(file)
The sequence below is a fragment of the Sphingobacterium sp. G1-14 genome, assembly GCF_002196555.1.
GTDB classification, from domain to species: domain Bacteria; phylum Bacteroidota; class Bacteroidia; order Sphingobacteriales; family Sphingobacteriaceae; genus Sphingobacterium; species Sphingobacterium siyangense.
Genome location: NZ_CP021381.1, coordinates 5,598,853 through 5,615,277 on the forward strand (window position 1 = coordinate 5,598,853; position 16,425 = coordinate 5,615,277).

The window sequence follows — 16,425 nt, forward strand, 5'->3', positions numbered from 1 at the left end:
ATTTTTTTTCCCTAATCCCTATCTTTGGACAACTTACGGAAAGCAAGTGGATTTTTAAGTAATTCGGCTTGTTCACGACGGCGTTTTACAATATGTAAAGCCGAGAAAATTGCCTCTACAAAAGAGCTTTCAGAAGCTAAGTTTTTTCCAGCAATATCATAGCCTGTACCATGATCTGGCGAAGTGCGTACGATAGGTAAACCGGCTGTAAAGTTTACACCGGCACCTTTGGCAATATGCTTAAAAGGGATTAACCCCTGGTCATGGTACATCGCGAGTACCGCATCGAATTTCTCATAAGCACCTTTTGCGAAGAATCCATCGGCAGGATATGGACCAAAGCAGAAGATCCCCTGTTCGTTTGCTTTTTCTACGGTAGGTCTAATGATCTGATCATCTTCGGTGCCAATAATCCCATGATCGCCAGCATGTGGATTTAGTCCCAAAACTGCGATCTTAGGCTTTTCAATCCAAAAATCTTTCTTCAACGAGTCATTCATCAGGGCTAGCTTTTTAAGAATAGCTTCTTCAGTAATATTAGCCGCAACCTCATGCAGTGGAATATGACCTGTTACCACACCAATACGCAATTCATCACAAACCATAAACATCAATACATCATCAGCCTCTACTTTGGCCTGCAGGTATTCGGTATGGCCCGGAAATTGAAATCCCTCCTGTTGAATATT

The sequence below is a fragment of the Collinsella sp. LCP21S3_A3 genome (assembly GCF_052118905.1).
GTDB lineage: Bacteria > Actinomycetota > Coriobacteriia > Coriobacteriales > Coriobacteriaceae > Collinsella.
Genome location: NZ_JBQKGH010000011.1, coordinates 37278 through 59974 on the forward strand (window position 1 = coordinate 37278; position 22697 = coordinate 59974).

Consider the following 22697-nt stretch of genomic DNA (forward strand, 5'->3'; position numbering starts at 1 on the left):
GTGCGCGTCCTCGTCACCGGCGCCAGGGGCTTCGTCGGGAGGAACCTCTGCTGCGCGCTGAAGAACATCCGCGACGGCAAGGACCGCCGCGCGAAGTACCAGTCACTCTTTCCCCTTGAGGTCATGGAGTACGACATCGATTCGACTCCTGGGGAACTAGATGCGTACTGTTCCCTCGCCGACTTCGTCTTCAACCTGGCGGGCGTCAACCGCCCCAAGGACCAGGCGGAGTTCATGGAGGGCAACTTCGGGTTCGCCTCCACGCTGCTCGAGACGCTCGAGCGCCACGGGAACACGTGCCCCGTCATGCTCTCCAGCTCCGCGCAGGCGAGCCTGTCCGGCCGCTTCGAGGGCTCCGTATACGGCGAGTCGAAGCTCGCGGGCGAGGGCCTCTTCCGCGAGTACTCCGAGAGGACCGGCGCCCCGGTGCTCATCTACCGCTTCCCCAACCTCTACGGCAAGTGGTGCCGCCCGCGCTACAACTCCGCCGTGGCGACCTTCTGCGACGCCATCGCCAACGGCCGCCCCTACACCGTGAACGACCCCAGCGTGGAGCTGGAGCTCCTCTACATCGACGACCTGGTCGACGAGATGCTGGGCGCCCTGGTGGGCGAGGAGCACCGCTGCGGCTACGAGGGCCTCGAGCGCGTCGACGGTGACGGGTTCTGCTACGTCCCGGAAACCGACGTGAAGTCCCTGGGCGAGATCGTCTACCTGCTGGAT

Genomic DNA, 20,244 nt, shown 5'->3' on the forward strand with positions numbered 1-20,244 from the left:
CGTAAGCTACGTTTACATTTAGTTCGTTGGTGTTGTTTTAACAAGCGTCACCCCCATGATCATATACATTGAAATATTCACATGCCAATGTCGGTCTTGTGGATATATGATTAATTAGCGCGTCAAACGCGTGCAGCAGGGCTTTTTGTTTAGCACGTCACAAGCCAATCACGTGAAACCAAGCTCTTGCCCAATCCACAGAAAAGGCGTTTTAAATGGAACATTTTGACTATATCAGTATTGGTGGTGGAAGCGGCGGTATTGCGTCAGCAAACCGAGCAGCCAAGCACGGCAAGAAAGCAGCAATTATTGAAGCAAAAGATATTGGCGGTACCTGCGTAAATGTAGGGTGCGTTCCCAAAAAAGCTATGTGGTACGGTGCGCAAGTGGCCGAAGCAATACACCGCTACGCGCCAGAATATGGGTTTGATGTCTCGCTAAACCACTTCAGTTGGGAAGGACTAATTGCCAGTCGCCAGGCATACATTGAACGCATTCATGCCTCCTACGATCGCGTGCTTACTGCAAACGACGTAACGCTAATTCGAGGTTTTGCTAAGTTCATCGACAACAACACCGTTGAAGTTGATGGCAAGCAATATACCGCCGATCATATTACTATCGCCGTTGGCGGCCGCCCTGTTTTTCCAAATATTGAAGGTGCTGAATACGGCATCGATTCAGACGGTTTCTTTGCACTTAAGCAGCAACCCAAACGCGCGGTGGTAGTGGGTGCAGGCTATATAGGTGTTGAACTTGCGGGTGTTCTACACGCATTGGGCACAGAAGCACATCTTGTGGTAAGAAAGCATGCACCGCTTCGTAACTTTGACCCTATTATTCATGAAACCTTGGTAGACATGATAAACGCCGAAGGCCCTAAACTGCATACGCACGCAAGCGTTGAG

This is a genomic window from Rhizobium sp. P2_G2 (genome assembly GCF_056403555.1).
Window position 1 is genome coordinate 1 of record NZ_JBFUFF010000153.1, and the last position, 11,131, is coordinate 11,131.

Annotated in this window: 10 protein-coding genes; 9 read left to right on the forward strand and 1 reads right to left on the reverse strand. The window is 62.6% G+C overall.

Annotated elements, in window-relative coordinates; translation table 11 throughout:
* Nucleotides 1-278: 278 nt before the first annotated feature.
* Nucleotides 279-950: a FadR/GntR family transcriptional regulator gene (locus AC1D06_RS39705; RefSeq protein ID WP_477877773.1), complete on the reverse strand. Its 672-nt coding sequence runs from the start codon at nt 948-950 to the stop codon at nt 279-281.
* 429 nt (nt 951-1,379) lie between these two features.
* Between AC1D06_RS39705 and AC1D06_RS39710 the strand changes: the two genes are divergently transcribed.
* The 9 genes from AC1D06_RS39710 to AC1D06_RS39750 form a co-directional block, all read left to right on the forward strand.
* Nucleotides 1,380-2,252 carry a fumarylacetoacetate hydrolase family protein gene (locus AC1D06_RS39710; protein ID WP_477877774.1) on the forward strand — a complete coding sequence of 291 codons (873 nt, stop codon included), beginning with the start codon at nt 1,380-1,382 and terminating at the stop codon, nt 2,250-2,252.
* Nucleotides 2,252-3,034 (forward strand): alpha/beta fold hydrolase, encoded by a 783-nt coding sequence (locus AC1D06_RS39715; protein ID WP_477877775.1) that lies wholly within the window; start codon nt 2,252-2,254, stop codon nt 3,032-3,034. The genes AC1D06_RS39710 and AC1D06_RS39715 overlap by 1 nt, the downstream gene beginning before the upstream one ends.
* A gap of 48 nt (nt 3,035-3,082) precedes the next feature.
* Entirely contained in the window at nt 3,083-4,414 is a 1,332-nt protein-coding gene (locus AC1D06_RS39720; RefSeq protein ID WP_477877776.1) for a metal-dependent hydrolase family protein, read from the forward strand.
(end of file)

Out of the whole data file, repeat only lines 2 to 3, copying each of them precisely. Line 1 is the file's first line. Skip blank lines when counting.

GTDB classification, from domain to species: domain Bacteria; phylum Bacteroidota; class Bacteroidia; order Sphingobacteriales; family Sphingobacteriaceae; genus Sphingobacterium; species Sphingobacterium siyangense.
Genome location: NZ_CP021381.1, coordinates 5,598,853 through 5,615,277 on the forward strand (window position 1 = coordinate 5,598,853; position 16,425 = coordinate 5,615,277).